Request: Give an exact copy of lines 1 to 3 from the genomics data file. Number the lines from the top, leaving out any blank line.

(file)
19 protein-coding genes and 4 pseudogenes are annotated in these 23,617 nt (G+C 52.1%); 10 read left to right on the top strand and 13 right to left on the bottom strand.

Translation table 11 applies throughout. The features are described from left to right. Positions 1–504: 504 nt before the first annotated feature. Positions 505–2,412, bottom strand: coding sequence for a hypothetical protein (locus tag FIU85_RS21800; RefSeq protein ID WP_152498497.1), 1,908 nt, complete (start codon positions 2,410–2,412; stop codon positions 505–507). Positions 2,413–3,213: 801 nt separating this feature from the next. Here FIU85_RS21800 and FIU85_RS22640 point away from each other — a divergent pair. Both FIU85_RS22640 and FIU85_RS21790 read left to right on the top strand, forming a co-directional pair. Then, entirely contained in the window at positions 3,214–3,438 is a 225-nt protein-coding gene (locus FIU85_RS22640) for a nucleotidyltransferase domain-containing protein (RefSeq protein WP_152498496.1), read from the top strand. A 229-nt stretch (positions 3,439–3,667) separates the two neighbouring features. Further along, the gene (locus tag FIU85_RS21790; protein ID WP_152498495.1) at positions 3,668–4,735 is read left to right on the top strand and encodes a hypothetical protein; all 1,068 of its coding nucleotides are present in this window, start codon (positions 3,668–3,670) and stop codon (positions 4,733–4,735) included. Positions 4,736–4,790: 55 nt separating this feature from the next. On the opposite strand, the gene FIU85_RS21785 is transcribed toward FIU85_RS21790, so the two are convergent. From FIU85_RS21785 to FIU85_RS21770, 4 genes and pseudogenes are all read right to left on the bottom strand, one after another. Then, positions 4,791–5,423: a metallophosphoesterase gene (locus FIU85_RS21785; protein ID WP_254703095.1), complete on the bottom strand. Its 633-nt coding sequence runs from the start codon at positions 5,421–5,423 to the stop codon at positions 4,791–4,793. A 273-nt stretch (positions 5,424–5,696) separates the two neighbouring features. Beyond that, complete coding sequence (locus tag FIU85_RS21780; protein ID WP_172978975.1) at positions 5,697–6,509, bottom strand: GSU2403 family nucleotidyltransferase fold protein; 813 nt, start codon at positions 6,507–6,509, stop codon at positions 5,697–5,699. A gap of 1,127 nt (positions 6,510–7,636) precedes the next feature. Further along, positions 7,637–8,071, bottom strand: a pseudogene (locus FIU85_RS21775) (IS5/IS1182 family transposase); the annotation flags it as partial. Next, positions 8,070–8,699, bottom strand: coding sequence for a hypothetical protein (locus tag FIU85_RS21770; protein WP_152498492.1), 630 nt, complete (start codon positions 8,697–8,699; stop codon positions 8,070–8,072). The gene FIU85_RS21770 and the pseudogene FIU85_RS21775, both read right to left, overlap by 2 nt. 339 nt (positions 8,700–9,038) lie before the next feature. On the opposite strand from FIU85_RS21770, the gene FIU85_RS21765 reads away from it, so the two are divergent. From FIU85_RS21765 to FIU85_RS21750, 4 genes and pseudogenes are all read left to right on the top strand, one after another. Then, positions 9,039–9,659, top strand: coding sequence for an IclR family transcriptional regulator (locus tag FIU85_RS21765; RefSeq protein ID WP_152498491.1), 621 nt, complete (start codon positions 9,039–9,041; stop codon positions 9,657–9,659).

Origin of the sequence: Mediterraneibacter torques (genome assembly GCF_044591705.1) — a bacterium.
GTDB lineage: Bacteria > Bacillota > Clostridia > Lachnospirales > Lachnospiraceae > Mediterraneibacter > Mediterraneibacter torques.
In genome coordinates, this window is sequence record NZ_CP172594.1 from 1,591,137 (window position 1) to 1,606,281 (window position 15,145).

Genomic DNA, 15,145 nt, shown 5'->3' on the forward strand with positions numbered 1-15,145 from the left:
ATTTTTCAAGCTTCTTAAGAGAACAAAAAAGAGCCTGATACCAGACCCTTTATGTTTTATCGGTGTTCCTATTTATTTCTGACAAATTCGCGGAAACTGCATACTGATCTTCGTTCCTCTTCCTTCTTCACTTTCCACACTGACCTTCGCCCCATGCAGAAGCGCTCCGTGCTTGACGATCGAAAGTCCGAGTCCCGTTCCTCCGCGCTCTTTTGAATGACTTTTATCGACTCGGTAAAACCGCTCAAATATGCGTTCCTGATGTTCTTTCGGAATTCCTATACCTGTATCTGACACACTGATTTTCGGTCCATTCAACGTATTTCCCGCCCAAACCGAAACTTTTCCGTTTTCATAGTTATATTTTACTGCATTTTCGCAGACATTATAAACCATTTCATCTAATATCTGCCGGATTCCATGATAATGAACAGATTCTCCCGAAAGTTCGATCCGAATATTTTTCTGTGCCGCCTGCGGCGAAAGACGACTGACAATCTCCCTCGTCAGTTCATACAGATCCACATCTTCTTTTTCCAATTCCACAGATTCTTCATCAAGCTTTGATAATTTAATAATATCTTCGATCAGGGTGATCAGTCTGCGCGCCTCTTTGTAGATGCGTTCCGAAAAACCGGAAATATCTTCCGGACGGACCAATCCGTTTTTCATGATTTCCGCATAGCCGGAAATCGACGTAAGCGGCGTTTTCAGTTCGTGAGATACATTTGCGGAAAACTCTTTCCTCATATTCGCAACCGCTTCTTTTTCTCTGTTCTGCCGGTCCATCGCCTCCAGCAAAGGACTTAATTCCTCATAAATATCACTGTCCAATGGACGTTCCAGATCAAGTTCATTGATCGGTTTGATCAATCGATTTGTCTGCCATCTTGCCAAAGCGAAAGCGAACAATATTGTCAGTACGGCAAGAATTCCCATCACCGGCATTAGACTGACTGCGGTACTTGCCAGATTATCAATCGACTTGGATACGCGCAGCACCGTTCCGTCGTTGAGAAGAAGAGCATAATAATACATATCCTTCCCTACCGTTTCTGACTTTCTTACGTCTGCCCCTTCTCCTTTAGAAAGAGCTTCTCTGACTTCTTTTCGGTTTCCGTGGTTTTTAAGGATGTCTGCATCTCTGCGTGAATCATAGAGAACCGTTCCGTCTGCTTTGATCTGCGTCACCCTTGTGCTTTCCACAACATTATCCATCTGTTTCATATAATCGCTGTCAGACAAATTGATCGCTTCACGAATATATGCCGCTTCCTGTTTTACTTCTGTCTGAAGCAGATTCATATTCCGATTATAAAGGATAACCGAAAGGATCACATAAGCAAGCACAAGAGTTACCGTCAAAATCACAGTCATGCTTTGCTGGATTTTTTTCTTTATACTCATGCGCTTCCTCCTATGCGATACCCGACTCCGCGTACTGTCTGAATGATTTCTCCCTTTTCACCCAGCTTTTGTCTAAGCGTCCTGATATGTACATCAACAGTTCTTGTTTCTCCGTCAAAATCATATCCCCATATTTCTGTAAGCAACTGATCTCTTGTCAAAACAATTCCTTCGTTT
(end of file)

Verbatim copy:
19 protein-coding genes and 4 pseudogenes are annotated in these 23,617 nt (G+C 52.1%); 10 read left to right on the top strand and 13 right to left on the bottom strand.

Translation table 11 applies throughout. The features are described from left to right. Positions 1–504: 504 nt before the first annotated feature. Positions 505–2,412, bottom strand: coding sequence for a hypothetical protein (locus tag FIU85_RS21800; RefSeq protein ID WP_152498497.1), 1,908 nt, complete (start codon positions 2,410–2,412; stop codon positions 505–507). Positions 2,413–3,213: 801 nt separating this feature from the next. Here FIU85_RS21800 and FIU85_RS22640 point away from each other — a divergent pair. Both FIU85_RS22640 and FIU85_RS21790 read left to right on the top strand, forming a co-directional pair. Then, entirely contained in the window at positions 3,214–3,438 is a 225-nt protein-coding gene (locus FIU85_RS22640) for a nucleotidyltransferase domain-containing protein (RefSeq protein WP_152498496.1), read from the top strand. A 229-nt stretch (positions 3,439–3,667) separates the two neighbouring features. Further along, the gene (locus tag FIU85_RS21790; protein ID WP_152498495.1) at positions 3,668–4,735 is read left to right on the top strand and encodes a hypothetical protein; all 1,068 of its coding nucleotides are present in this window, start codon (positions 3,668–3,670) and stop codon (positions 4,733–4,735) included. Positions 4,736–4,790: 55 nt separating this feature from the next. On the opposite strand, the gene FIU85_RS21785 is transcribed toward FIU85_RS21790, so the two are convergent. From FIU85_RS21785 to FIU85_RS21770, 4 genes and pseudogenes are all read right to left on the bottom strand, one after another. Then, positions 4,791–5,423: a metallophosphoesterase gene (locus FIU85_RS21785; protein ID WP_254703095.1), complete on the bottom strand. Its 633-nt coding sequence runs from the start codon at positions 5,421–5,423 to the stop codon at positions 4,791–4,793. A 273-nt stretch (positions 5,424–5,696) separates the two neighbouring features. Beyond that, complete coding sequence (locus tag FIU85_RS21780; protein ID WP_172978975.1) at positions 5,697–6,509, bottom strand: GSU2403 family nucleotidyltransferase fold protein; 813 nt, start codon at positions 6,507–6,509, stop codon at positions 5,697–5,699. A gap of 1,127 nt (positions 6,510–7,636) precedes the next feature. Further along, positions 7,637–8,071, bottom strand: a pseudogene (locus FIU85_RS21775) (IS5/IS1182 family transposase); the annotation flags it as partial. Next, positions 8,070–8,699, bottom strand: coding sequence for a hypothetical protein (locus tag FIU85_RS21770; protein WP_152498492.1), 630 nt, complete (start codon positions 8,697–8,699; stop codon positions 8,070–8,072). The gene FIU85_RS21770 and the pseudogene FIU85_RS21775, both read right to left, overlap by 2 nt. 339 nt (positions 8,700–9,038) lie before the next feature. On the opposite strand from FIU85_RS21770, the gene FIU85_RS21765 reads away from it, so the two are divergent. From FIU85_RS21765 to FIU85_RS21750, 4 genes and pseudogenes are all read left to right on the top strand, one after another. Then, positions 9,039–9,659, top strand: coding sequence for an IclR family transcriptional regulator (locus tag FIU85_RS21765; RefSeq protein ID WP_152498491.1), 621 nt, complete (start codon positions 9,039–9,041; stop codon positions 9,657–9,659).

Origin of the sequence: Mediterraneibacter torques (genome assembly GCF_044591705.1) — a bacterium.